There were serious allegations of war crimes and crimes against humanity against the warring parties in Sri Lanka in the International media and supporting evidence produced by Human Rights Organizations. This led to the United Nation Secretary General (UNSG) visit to Sri Lanka and at the conclusion of his tour on 23 March 2009, a Joint Statement was issued with President of Sri Lanka which “underlined the importance of an accountability process” and the Government of Sri Lanka agreed that it “will take measures to address those grievances”.  The UN Panel of Experts[7] on Accountability in Sri Lanka (PoE) was appointed by the UNSG and their report lifted the lid on atrocities that occurred during the conflict, but President Rajapaksa maintains to date that the war was conducted against “terrorists” with “zero casualties”.  The PoE found credible allegations, which if proven indicate that a wide range of serious violations of international humanitarian law and international human rights law were committed by both combatants, PoE estimated about 40,000 perished in the final stages of the war. The UN failed operation in Sri Lanka was criticised and the UNSG appointed a UN Internal Review Panel[8] to investigate the UN operation in Sri Lanka, during the conflict and its failure to contain the conflict. The review panel put forward proposals, how to avoid repetition in the future; but also increased the previous estimate of number deaths to 70,000. Both Panels appointed by the UNSG were not allowed by GSL to visit Sri Lanka and make a better assessment. The Social Architects (TSA)[9] a group of academics based inside the country carried out a survey in both the Tamil provinces and came to a conclusion that 118,036 people were killed, from September 2008 to May 2009.  The Lesson Learnt and Reconciliation Commission[10] (LLRC), appointed by GSL to investigate the final stages of the conflict, as part of the agreement with UNSG, failed to give a number for the civilians killed. The LLRC maintaining the facade of “zero civilian casualties” put forward by President Rajapaksa casts doubts whether any internal mechanism will succeed bringing the truth to the surface. In the past under President Rajapaksa’s regime a number of Commission of Inquiry[11] has been set up; reports neither published nor implemented.   Bishop of Mannar[12] in his submission to LLRC raised the discrepancy between the number of civilians at the beginning of final conflict and the 282,380 people who were incarcerated in prison camps in the North at the end of the conflict; there was a discrepancy of 146,679. The difference between the missing people and dead people given by TSA could be the number of people who could have escaped as refugees to other countries?  President Rajapaksa before the final onslaught, ordered all the UN and NGO personnel to vacate the war zone and conducted a war without 24/7 news coverage.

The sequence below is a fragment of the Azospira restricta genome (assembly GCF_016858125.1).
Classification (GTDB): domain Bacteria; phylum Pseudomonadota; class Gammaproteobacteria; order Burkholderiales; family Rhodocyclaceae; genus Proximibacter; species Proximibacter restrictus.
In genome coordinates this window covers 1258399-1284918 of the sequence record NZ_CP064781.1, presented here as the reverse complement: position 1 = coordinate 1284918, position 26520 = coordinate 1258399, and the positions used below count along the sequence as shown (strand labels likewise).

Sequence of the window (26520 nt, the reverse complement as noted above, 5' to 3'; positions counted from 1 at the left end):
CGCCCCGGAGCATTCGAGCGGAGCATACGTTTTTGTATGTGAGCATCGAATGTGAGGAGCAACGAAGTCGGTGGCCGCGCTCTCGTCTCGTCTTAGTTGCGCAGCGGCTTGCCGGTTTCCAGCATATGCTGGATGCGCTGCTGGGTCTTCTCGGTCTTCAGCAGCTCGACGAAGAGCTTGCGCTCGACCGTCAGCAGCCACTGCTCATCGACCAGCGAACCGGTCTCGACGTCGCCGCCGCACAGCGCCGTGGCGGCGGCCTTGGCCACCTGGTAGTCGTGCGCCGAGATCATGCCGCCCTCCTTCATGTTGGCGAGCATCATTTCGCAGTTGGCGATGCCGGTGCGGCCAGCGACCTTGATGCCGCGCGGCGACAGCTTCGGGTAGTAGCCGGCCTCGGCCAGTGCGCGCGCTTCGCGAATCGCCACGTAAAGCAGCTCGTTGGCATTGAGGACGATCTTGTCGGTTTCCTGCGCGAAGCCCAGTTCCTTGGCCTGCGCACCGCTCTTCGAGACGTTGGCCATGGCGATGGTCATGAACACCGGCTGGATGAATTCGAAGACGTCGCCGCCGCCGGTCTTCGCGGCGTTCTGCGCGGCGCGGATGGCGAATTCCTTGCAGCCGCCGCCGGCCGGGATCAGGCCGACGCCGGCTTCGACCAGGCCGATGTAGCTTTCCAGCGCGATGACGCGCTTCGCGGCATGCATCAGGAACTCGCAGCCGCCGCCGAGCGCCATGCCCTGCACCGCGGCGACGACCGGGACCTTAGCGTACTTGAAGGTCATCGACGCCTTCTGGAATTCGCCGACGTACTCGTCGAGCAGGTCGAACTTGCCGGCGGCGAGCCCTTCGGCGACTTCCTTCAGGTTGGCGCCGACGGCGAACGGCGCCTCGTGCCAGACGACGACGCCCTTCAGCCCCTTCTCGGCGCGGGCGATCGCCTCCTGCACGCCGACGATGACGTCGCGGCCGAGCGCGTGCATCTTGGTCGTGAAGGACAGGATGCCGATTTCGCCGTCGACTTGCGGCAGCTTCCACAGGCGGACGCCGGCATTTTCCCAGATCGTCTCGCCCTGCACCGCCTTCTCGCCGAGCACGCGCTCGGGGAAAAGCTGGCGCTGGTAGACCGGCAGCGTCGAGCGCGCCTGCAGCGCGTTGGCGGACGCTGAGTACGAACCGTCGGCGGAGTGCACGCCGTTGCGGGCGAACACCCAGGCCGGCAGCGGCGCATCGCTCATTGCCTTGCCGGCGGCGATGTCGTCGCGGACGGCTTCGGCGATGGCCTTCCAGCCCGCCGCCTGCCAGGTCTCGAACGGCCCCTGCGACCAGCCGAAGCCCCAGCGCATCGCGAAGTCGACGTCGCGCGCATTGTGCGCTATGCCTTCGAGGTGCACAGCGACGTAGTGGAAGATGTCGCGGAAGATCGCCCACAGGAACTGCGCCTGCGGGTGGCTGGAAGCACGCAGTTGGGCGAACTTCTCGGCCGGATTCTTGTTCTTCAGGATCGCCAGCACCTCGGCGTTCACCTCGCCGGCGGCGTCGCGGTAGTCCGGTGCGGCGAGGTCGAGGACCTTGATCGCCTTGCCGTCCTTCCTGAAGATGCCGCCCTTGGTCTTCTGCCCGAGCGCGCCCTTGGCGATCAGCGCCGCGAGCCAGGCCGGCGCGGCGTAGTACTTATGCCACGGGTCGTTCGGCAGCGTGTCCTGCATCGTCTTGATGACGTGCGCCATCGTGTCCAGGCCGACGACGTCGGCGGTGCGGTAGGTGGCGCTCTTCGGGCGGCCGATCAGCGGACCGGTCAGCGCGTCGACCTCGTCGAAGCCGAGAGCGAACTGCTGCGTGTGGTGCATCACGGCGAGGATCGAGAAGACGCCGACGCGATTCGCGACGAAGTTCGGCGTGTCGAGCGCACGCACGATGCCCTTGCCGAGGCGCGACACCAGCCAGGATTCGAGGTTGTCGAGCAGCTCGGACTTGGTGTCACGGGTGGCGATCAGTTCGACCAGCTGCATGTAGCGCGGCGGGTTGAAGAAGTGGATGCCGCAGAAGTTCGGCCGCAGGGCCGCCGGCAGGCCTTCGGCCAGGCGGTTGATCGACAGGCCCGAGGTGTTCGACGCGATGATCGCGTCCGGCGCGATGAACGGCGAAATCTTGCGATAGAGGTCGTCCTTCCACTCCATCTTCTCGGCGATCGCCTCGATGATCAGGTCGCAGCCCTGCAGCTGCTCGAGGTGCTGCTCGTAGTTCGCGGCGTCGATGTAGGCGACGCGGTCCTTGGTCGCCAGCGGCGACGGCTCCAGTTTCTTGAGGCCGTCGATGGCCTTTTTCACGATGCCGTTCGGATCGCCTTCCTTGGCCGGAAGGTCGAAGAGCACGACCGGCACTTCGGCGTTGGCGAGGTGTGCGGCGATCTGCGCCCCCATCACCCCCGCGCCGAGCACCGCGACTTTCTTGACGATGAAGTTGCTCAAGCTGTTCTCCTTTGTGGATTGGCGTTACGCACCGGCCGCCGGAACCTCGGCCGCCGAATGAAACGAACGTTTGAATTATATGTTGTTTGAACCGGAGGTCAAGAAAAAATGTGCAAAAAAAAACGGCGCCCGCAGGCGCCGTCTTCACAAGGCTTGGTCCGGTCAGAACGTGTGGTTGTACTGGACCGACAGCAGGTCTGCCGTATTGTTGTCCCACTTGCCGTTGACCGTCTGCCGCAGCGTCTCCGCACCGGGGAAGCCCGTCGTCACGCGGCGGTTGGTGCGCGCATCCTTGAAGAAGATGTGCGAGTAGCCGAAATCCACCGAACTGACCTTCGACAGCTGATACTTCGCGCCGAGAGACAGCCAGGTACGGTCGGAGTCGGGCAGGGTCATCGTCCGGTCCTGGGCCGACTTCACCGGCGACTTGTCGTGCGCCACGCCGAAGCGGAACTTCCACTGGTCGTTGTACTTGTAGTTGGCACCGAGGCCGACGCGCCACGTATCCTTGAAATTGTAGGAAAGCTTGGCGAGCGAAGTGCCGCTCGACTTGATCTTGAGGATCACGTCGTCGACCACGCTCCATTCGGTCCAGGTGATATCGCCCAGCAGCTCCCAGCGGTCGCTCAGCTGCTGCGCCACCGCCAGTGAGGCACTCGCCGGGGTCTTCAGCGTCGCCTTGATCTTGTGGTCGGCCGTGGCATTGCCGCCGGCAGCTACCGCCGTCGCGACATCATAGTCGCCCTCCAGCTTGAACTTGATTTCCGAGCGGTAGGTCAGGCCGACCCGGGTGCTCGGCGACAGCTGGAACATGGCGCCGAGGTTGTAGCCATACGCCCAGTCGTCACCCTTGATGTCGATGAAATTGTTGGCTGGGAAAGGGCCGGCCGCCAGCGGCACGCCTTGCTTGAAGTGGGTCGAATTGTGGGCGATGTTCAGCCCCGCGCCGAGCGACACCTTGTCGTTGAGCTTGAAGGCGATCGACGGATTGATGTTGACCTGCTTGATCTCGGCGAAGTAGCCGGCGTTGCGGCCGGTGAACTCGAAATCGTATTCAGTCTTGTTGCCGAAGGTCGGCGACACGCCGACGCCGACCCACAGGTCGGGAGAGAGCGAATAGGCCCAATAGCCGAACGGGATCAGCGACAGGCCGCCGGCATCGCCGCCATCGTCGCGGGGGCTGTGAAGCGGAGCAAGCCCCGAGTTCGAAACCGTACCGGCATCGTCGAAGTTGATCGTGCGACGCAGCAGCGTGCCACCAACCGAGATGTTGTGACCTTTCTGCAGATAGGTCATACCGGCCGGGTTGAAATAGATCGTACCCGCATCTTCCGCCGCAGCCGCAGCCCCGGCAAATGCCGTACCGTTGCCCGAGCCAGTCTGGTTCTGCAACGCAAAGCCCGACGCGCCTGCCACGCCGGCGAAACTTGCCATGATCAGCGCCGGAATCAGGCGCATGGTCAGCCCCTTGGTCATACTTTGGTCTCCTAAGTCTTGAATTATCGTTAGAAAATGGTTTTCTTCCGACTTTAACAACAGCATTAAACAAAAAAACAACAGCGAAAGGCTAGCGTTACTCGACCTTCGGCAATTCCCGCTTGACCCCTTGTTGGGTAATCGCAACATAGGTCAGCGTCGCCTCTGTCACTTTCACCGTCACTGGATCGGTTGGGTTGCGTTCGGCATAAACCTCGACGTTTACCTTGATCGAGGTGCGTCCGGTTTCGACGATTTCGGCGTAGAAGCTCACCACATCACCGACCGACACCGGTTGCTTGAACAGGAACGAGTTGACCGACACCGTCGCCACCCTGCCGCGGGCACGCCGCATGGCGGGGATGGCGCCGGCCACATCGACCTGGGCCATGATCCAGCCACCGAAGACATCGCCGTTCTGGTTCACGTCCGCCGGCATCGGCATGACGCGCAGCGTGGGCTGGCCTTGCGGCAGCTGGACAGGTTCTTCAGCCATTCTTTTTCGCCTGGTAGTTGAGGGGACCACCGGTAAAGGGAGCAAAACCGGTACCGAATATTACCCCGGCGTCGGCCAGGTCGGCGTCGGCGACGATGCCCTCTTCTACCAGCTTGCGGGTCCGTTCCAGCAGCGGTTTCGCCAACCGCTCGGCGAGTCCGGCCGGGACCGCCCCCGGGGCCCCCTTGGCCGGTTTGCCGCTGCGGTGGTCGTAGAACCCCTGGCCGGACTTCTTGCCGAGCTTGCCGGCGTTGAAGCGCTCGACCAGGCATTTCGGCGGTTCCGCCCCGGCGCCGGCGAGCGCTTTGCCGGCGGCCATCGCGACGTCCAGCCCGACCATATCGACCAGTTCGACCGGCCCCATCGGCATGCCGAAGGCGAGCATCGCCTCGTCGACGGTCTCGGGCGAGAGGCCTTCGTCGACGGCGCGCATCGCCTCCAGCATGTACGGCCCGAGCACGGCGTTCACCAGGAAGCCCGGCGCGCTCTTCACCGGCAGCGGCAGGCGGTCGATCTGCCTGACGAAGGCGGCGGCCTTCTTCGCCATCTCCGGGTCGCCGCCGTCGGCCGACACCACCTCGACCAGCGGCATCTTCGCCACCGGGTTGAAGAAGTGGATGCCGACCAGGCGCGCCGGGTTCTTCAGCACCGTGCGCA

The veracity of this number need to be confirmed, which can only be done by setting-up an Independent International Commission of Inquiry (IICI) which will reveal whether the breach of International human right law and humanitarian law have occurred and the true number of people injured and/or killed .  The call for IICI is being pursued by UN High Commissioner for Human Rights, Ms Navi Pillay, David Cameron Prime Minister of the UK who recently announced at the Commonwealth Heads of Government meeting in Sri Lanka and many others have joined the call. The USA has been consistent in their call to implement the LLRC report, since sponsoring the UNHRC resolutions at the 19th session(Promoting Reconciliation in Sri Lanka – A/HRC/19/L.2) and 22nd session (Promoting Reconciliation in Sri Lanka – A/HRC/22/L.1), repeated their call once again, in US media briefing[13].  The International community can draw it conclusion that the current regime of President Mahinda Rajapaksa has avoided the responsibility to implement what was agreed with UNSG which “underlined the importance of an accountability process” and that he “will take measures to address those grievances” of Tamil Nation.  The alleged breach of International human rights law and humanitarian law remain not investigated, for almost five years.  As follow up action to previous resolutions at UNHRC, calls, two reports issued end of February 2014, first issued by Office of High Commissioner for Human Rights (OHCHR) released by High Commissioner Ms Navi Pillay[14] and the second one US State Department Human Rights report 2013 released by US Secretary of State John Kerry[15], highlight failures of GSL to advance reconciliation and establish accountability for alleged war crimes and crimes against humanity in Sri Lanka.  Ms Navi Pillay has supported the setting-up of an “Independent International Inquiry” because the “National mechanisms have consistently failed to establish the truth and achieve justice” and “this can no longer be explained as a function of time or technical capacity, but that is a fundamentally a question of political will”, she concluded.  The Government of Sri Lanka, after agreeing with UN Secretary General to act in March 2009, has not made any progress with respect to accountability and reconciliation, except holding the Northern Provincial Council elections last year September 2013 prior to Commonwealth Heads of Government Meeting in November 2013 at Colombo. The same council has no administrative functions, the province is under the control of occupying Sri Lanka Armed forces; the council has passed a resolution  supporting the OHCHR to set up an Independent International Inquiry.